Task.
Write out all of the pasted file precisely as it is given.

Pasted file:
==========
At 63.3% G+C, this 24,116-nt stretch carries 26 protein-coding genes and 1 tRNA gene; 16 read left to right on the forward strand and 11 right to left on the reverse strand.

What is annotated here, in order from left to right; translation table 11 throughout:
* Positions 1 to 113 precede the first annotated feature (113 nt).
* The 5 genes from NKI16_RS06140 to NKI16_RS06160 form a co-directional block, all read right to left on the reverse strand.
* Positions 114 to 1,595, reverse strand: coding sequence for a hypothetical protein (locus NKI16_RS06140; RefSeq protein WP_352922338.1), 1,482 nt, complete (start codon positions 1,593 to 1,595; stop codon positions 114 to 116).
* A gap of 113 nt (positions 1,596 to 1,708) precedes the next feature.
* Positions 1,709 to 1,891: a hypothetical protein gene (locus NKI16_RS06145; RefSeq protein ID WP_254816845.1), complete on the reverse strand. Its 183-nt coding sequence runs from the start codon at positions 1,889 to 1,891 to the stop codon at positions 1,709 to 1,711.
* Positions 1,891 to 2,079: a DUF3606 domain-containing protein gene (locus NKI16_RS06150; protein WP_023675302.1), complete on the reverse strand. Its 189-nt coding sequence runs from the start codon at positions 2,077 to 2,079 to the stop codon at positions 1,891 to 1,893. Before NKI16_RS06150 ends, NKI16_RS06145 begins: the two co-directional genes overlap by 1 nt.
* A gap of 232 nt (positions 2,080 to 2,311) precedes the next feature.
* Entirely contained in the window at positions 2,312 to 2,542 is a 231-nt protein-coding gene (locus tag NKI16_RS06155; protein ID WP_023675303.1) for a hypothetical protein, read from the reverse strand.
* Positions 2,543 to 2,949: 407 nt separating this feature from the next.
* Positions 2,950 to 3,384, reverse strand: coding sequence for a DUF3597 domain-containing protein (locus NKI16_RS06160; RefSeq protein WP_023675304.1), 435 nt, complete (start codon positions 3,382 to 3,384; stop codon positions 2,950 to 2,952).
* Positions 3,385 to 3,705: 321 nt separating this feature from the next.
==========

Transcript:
At 63.3% G+C, this 24,116-nt stretch carries 26 protein-coding genes and 1 tRNA gene; 16 read left to right on the forward strand and 11 right to left on the reverse strand.

What is annotated here, in order from left to right; translation table 11 throughout:
* Positions 1 to 113 precede the first annotated feature (113 nt).
* The 5 genes from NKI16_RS06140 to NKI16_RS06160 form a co-directional block, all read right to left on the reverse strand.
* Positions 114 to 1,595, reverse strand: coding sequence for a hypothetical protein (locus NKI16_RS06140; RefSeq protein WP_352922338.1), 1,482 nt, complete (start codon positions 1,593 to 1,595; stop codon positions 114 to 116).
* A gap of 113 nt (positions 1,596 to 1,708) precedes the next feature.
* Positions 1,709 to 1,891: a hypothetical protein gene (locus NKI16_RS06145; RefSeq protein ID WP_254816845.1), complete on the reverse strand. Its 183-nt coding sequence runs from the start codon at positions 1,889 to 1,891 to the stop codon at positions 1,709 to 1,711.
* Positions 1,891 to 2,079: a DUF3606 domain-containing protein gene (locus NKI16_RS06150; protein WP_023675302.1), complete on the reverse strand. Its 189-nt coding sequence runs from the start codon at positions 2,077 to 2,079 to the stop codon at positions 1,891 to 1,893. Before NKI16_RS06150 ends, NKI16_RS06145 begins: the two co-directional genes overlap by 1 nt.
* A gap of 232 nt (positions 2,080 to 2,311) precedes the next feature.
* Entirely contained in the window at positions 2,312 to 2,542 is a 231-nt protein-coding gene (locus tag NKI16_RS06155; protein ID WP_023675303.1) for a hypothetical protein, read from the reverse strand.
* Positions 2,543 to 2,949: 407 nt separating this feature from the next.
* Positions 2,950 to 3,384, reverse strand: coding sequence for a DUF3597 domain-containing protein (locus NKI16_RS06160; RefSeq protein WP_023675304.1), 435 nt, complete (start codon positions 3,382 to 3,384; stop codon positions 2,950 to 2,952).
* Positions 3,385 to 3,705: 321 nt separating this feature from the next.